General Petraeus testified before Congress on the escalation and progress in Iraq on September 10th and 11th, 2007.
Coalition and Iraqi operations have helped reduce ethno-sectarian violence, as well, bringing down the number of ethno-sectarian deaths substantially in Baghdad and across Iraq since the height of the sectarian violence last December. The number of overall civilian deaths has also declined during this period, although the numbers in each area are still at troubling levels. (pdf)
The Right is pushing this unsigned editorial in WaPo as proof that Petraeus was right, Better Numbers –The evidence of a drop in violence in Iraq is becoming hard to dispute
Nevertheless, it’s looking more and more as though those in and outside of Congress who last month were assailing Gen. Petraeus’s credibility and insisting that there was no letup in Iraq’s bloodshed were — to put it simply — wrong.
Violence is down for the month of October, but the General did not testify over a month ago that the violence will drop in October. He testified that we were meeting certain benchmarks. There was no crystal ball sitting in front of him, Petraeus did not testify that October would be fine and dandy. The point was that his testimony back in September was somewhat deceptive and tainted by his politics and contains not one sentence of a prediction that violence would decline in a month. What he did say was, “I also believe that it is possible to achieve our objectives in Iraq over time, though doing so will be neither quick nor easy and that decline would.” Nothing that has happened in October deflects from the General’s deceptive and highly politicized words from a month ago, Petraeus’ Sectarian Death Count Methodology
MNF-I’s methodology identifies a number of factors, necessarily subjective, that help analysts determine whether an attack or a death should be considered sectarian. Ethno-sectarian violence is defined as violence “conducted by one ethnic/religious group against another ethnic/religious group, where the primary motivation for the event is based on ethnic or religious reasons.” MNF-I analysts consider the location of the attack — whether it took place in a mixed area or a homogeneous one — and the type of attack in order to determine ethnic or sectarian violence.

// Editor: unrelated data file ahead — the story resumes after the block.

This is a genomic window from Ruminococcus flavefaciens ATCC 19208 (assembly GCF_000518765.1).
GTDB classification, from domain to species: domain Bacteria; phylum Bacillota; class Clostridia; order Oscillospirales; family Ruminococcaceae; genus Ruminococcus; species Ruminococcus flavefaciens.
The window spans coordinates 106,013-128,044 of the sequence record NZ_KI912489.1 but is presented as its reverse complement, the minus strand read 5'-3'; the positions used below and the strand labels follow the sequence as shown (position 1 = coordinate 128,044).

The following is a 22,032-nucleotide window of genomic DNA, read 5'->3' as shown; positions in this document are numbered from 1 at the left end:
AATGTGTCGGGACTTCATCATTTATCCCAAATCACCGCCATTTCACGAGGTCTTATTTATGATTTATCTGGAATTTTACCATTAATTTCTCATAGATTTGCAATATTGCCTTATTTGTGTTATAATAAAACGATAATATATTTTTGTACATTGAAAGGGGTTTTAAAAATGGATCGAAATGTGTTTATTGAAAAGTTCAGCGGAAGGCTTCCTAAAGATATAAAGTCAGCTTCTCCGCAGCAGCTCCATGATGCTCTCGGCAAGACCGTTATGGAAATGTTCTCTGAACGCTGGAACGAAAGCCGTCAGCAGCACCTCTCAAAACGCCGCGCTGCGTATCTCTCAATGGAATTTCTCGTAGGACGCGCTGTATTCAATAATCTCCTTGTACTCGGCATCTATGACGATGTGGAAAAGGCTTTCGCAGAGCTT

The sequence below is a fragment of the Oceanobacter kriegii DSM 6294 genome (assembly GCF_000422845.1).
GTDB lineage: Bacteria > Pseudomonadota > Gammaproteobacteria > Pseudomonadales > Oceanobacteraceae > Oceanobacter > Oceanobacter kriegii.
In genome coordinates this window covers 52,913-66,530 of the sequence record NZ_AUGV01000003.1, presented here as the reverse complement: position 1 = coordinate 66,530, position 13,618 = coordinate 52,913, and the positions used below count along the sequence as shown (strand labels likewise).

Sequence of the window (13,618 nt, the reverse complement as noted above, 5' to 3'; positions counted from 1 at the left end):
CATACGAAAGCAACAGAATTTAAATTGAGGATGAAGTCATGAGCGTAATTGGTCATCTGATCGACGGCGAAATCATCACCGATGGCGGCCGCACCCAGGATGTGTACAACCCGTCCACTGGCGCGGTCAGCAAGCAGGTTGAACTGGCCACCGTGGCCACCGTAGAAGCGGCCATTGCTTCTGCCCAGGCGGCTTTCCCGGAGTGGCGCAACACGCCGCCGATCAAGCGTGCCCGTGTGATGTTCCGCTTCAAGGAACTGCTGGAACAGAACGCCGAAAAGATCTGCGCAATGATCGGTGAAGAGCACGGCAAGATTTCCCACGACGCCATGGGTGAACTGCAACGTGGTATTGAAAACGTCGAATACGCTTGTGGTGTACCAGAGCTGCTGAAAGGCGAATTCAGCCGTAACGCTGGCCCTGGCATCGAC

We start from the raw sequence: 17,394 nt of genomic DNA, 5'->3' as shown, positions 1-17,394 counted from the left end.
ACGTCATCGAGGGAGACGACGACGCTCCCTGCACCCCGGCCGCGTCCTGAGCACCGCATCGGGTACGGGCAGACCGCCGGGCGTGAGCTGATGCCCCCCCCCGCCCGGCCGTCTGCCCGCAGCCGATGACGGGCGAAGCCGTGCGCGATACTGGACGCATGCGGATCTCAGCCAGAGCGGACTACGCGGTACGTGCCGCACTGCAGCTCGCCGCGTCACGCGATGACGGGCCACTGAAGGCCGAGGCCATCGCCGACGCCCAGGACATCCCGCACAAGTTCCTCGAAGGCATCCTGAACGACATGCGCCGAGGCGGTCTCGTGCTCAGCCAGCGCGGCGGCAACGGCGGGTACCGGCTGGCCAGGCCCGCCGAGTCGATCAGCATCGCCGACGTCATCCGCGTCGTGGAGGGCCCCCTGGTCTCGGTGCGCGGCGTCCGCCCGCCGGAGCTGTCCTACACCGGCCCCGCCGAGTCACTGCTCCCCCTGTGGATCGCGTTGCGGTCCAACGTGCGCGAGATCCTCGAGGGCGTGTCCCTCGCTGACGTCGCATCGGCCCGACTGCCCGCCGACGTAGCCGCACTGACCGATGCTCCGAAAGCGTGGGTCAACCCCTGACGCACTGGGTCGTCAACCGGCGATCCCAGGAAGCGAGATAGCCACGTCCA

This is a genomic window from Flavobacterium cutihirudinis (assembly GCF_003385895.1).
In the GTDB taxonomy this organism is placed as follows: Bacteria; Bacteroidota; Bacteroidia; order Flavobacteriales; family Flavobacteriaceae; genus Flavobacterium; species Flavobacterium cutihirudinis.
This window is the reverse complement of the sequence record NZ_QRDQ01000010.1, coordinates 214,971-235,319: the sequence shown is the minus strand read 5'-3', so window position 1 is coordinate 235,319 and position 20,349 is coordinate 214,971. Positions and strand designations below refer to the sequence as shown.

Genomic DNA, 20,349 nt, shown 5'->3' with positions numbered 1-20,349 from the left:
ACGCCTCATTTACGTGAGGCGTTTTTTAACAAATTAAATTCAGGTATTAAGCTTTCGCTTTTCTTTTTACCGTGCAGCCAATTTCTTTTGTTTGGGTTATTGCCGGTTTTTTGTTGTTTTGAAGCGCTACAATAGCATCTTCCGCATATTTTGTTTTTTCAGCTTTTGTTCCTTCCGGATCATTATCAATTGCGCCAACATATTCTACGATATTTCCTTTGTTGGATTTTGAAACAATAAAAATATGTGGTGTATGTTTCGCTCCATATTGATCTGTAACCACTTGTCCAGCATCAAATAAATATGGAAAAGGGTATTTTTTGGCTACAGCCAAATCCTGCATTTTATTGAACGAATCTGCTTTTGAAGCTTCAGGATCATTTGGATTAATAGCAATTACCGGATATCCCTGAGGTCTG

[ ]…For executions, murders and kidnappings — situations in which sectarianism may be difficult to determine — MNF-I says it uses “host nation” reporting in addition to its own. Many media and non-governmental organizations consider information on casualties released by the Iraqi ministries to be self-serving, misleading or contradictory.
And, the GAO Found Claims of Decreased Sectarian Violence Could Not Be Verified. “On trends in sectarian violence, we could not determine if sectarian violence had declined since the start of the Baghdad Security Plan. The administration’s July 2007 report stated that MNF-I trend data demonstrated a decrease in sectarian violence since the start of the Baghdad Security Plan in mid-February 2007. The report acknowledged that precise measurements vary, and that it was too early to determine if the decrease would be sustainable.” [GAO Report: Securing, Stabilizing and Rebuilding Iraq, September 2007]
While we all hope this trend continues it might well end with the end of Ramadan, which the article mentions but fails to note the role Ramadan might play in the fall in violence this month. A commenter here But Why? complains that the non-Bush worshipers are still going after Petraeus. In a democracy run by civilians where the military is responsible to civilians Americans have every right, actually the obligation to question its generals. We have been in Iraq longer then it took a liberal president to defeat two massive militaries on two fronts. We have had over three thousand of our military killed in Iraq and it is costing us over two and half billion dollars a month. Thus we have every reason and obligation in the world to question the lack of candor in a general that has a record of glossing over the truth to serve his ideological buddies. For the sake of our troops, their families and the Iraqis no sane person would hope the sectarian violence increases. The question remains if the violence is declining because the hieght of sectarian genocide has been reached or the methods for measuring violence have been tweaked to the point of having little meaning and is this simply a lull as many other insurgencies in history have had.